Besides, objectification isn’t bad in itself. It only becomes a problem when it involves only one gender/look in all instances and that one gender/look is never portrayed except in that context. Diversifying it, mixing it with developed characters, and keeping it plausible (ie., no objectifying when it doesn’t jive with the context) avoid this problem.

        I think most men would like to be objectified once in a while (not all the time but once in a while, same as women). I know I would!

        But then again, I don’t think our definitions for objectification are the same. We could be talking past each other.

      • Nihulunder,
        I agree with you that objectification CAN be okay if it done in the ways you define it – but then I wouldn’t really call it objectification — to me, that worries always implies turning a person into an object. I think they way you are calling for its use is more about sexuality and desire…

  5. Ah good point about the horror film trope, I’d forgotten about that! I agree that the demographic is poorly chosen. Science fiction and fantasy audiences/readers are split evenly down the middle when it comes to sex, at least in the literature market; maybe one day Hollywood will realise this and start making movies for everybody, instead of labelling them FOR BOYS ONLY and FOR GIRLS ONLY. Like you say — it’ll be closer to 20 years than 2, but I have faith it’ll happen eventually.

  6. Thanks for listing all of the reasons the move is a hot mess. I was forced to see it this weekend for my sons birthday party and I thought the torture was never going to come an end. Of course the men I was with just refused to see it and I was once again making it all up.

    • Thanks Renee. Hot mess is a perfect way to describe it!

  7. Is anyone surprised the movie is socially and artistically horrible?

    Thanks for the review, sorry you had to sit through the movie.

    I hope when my daughter is older, there will be good fun action movies for her to see. And Burger King toys, makes me angry. (I am proud to say, that during her potty training sessions, we read a Home Repair book to her. She likes the page of hammers.)

    Regarding “if a woman were to be a superhero, would they pummel the crap out of her”? I think “Kill Bill” answered that question. And Buffy & Xena got pummeled a lot. So did Sigourney Weaver (Alien) and Linda Hamilton (Terminator).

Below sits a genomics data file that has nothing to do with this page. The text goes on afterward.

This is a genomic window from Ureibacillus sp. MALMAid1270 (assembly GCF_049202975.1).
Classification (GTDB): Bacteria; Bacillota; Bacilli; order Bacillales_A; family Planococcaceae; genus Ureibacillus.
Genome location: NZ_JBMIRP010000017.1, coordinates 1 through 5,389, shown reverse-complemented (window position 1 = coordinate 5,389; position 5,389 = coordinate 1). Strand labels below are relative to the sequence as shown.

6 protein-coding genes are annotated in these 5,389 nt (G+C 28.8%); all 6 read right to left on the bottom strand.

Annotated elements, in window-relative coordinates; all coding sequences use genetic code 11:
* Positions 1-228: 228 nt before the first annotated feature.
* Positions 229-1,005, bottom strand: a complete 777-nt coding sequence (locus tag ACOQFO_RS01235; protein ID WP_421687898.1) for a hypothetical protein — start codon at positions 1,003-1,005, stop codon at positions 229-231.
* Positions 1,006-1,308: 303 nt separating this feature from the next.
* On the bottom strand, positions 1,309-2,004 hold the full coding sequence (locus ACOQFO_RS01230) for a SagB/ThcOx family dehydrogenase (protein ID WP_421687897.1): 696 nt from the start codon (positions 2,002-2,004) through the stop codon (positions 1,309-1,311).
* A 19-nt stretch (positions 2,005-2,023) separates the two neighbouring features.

Regarding replacing Don Cheadle for Terrence Howard, I don’t think that was a racist move. Remember, they replaced Michael Keaton with George Clooney in 90s Batman franchise.

    I was never an Iron Man comic fan, but I can tell you, back in the 80s, in the comic book, Tony Stark had to give up the suit because he was an alcoholic. And a black guy became the new Iron Man.

    Wow…all my pop references are more than an decade old.

    • I wouldn’t regard Kill Bill, Alien or Terminator as “superhero” movies, in the Marvel or DC vein, but you’re right. There was a slight bump in sexual equality in 80s sci fi and 90s TV, driven by the likes of Ridley Scott, James Cameron and Joss Whedon. But in a family-friendly, “Christian virtues” superhero flick like Spiderman, the women usually exist to be put straight in the refrigerator, or to act as collateral damage for the hero. It’d be nice to see it change up once in a while, you know?

    • Jon,
      Thanks for you comment. I was kind of surprised I so disliked the movie as I am a big fan of Downey and rather liked the first one (even though it had its problems too).
      So interesting that a black guy became IM in the comics. That might be a 3rd sequel worth watching — esp if he was accompanied by an Iron Woman…

  8. I’m “Not Lurking” btw. I keep forgetting that name changes are across the board for wordpress comments :(

  9. “I agree — sadly, mainstream hollywood only seems to see men (and usually white fairly conservative, etc) as good writers. But, with Diablo Cody and others now in the mix, there is hope…”

    Agreed on Diablo Cody. I haven’t seen Juno but loved Jennifer’s Body; the writing was funny, clever, and stylistically unique. I hope she puts out more quality work and opens the door for others like her.

    • Oh you must watch Juno! Do you watch United States of Tara? I blogged about it at Ms blog.

      I agree w/ you about Jen’s Body and meant to write on it but alas not enough hours in the day to keep up with everything. Did you blog about it anywhere?

  10. [...] Iron Man 2 reviewed by Natalie! [...]

  11. Pretty! This has been a really wonderful article.
    Many thanks for supplying these details.